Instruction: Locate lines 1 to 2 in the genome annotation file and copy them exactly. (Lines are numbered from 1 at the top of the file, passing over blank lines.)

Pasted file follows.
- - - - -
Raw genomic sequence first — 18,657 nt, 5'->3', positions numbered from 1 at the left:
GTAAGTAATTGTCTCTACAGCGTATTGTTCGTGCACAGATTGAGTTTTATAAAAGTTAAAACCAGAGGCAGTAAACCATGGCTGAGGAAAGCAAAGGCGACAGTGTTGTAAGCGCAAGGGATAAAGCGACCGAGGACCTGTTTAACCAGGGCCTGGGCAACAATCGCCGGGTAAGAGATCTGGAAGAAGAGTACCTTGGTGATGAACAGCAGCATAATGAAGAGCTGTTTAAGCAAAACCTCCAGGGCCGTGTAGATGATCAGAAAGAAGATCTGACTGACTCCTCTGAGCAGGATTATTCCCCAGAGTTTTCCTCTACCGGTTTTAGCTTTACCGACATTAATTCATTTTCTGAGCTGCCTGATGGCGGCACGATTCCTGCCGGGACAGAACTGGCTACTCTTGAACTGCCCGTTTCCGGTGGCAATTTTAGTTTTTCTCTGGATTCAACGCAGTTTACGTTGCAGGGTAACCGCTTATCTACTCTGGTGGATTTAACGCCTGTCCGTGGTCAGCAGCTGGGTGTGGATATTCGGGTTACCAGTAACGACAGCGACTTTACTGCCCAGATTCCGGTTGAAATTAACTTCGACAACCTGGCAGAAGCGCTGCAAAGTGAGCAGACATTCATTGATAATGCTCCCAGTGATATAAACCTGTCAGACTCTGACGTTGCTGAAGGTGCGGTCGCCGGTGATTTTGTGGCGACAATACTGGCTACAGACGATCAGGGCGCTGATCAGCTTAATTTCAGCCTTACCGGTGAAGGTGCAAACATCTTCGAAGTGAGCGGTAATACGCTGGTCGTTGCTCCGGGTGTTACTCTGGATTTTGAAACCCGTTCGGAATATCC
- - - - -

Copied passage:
Raw genomic sequence first — 18,657 nt, 5'->3', positions numbered from 1 at the left:
GTAAGTAATTGTCTCTACAGCGTATTGTTCGTGCACAGATTGAGTTTTATAAAAGTTAAAACCAGAGGCAGTAAACCATGGCTGAGGAAAGCAAAGGCGACAGTGTTGTAAGCGCAAGGGATAAAGCGACCGAGGACCTGTTTAACCAGGGCCTGGGCAACAATCGCCGGGTAAGAGATCTGGAAGAAGAGTACCTTGGTGATGAACAGCAGCATAATGAAGAGCTGTTTAAGCAAAACCTCCAGGGCCGTGTAGATGATCAGAAAGAAGATCTGACTGACTCCTCTGAGCAGGATTATTCCCCAGAGTTTTCCTCTACCGGTTTTAGCTTTACCGACATTAATTCATTTTCTGAGCTGCCTGATGGCGGCACGATTCCTGCCGGGACAGAACTGGCTACTCTTGAACTGCCCGTTTCCGGTGGCAATTTTAGTTTTTCTCTGGATTCAACGCAGTTTACGTTGCAGGGTAACCGCTTATCTACTCTGGTGGATTTAACGCCTGTCCGTGGTCAGCAGCTGGGTGTGGATATTCGGGTTACCAGTAACGACAGCGACTTTACTGCCCAGATTCCGGTTGAAATTAACTTCGACAACCTGGCAGAAGCGCTGCAAAGTGAGCAGACATTCATTGATAATGCTCCCAGTGATATAAACCTGTCAGACTCTGACGTTGCTGAAGGTGCGGTCGCCGGTGATTTTGTGGCGACAATACTGGCTACAGACGATCAGGGCGCTGATCAGCTTAATTTCAGCCTTACCGGTGAAGGTGCAAACATCTTCGAAGTGAGCGGTAATACGCTGGTCGTTGCTCCGGGTGTTACTCTGGATTTTGAAACCCGTTCGGAATATCC